Teresa King. Photo by Zuzia Whelan.

On the winding walk up to Connolly Hospital in Blanchardstown, nearby trees fan out into woodland, some of which is reflected in the artworks hung up inside.

On a recent rainy Friday afternoon, the intercom voice over the main entrance reminded anyone loitering outside that smoking damages your health. Indoors, the corridors are flooded with natural light.

Theresa King, a senior medical scientist in the haematology lab was on her lunch break. She and a colleague in the lab, Louise Boggan, had a little time for a brief tour around the hospital’s artistic highlights.

In 2015, King founded the Connolly Collective, an art group creating and exhibiting works within the hospital, with an aim to brighten up a traditionally clinical setting.

Since then, the collection has grown, and King has ideas on how she would like to see it diversify.

The Connolly Collective

King started out in NCAD on Thomas Street, but left because she “had to have a job”, she says. Years later, she has her own studio at home, and tries to exhibit once a year.

In 2015, to mark the hospital’s sixtieth birthday, she formed the Connolly Collective to put on an exhibition celebrating the hospital’s history.

“The manager gave us space in the administration building. It went so well we got to keep it,” says King. The artists involved made a permanent donation of their works to the hospital.

The collective is mostly made up of staff members who are artists, and professional artists with links to the hospital.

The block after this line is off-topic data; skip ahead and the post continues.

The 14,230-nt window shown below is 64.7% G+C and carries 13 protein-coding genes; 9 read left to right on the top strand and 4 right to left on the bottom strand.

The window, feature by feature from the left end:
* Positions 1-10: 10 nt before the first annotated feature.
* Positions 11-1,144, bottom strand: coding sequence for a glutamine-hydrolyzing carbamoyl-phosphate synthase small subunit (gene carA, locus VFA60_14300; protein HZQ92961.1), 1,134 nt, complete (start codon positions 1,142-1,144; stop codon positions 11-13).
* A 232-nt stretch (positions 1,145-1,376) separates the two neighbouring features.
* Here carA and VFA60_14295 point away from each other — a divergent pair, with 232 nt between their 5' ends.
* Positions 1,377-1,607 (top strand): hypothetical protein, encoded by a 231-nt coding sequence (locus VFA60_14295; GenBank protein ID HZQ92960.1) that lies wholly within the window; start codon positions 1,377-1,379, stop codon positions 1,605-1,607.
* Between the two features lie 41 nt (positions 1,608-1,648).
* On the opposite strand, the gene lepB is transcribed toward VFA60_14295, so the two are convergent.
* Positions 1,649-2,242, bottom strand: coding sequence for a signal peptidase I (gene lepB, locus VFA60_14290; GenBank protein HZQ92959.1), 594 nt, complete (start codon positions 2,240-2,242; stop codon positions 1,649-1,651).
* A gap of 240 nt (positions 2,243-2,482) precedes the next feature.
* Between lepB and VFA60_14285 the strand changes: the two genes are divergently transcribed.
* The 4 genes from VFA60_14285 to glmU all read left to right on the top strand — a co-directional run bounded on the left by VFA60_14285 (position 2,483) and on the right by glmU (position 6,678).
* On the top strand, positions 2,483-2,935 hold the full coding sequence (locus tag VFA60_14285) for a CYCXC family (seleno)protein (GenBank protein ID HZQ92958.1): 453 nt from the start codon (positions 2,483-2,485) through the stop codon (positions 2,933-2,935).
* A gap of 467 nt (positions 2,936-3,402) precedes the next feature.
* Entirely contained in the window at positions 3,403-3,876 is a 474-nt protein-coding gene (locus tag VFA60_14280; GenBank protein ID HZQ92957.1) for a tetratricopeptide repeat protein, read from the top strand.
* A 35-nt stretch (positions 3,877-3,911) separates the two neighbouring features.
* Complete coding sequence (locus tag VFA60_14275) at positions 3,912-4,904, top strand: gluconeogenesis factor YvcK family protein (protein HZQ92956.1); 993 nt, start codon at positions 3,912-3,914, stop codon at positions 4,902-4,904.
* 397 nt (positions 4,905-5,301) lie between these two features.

Staff and artists add to the collection regularly, but the hospital has to be careful about what they accept. “Some people’s art is another person’s nightmare,” says King.

On top of that, pieces need to be easily cleanable, for hygiene reasons, says Boggan.

The collective recently reached out to Joanne McAndrew, a local artist who has spent a lot of time in and out of the hospital visiting her father in previous years.

Photo by Zuzia Whelan

Last week, McAndrew opened her first solo exhibition, Ciúin, on one of the corridors upstairs.

“I loved what they’re doing; bringing art into a clinical setting,” says McAndrew. “It makes it more of a homely environment. It can help patients get out of their head.”

McAndrew’s paintings, in deep greens and watery blues, hang on metal rails down a hallway.

They are mostly of water, in places a lot of people would recognise, she says: the 12th lock, Portmarnock, or the Tolka Valley.

This was a big part of the feedback from patients she says. “The familiarity of scenes, and people saying, ‘Oh, I walk there,’” she says.

The Artworks

King only began calling herself an artist recently, she says. She tends towards landscapes and the abstract.

“I’m looking down a microscope all the time. That’s where I get my inspiration,” she says, laughing.

“It’s a beautiful building. We’re very respectful of the architecture,” says King, climbing the stairs to the first floor. “We’re very slow to put artwork on these walls,” she says, waving an arm at the brightly lit symmetry of the stairwell.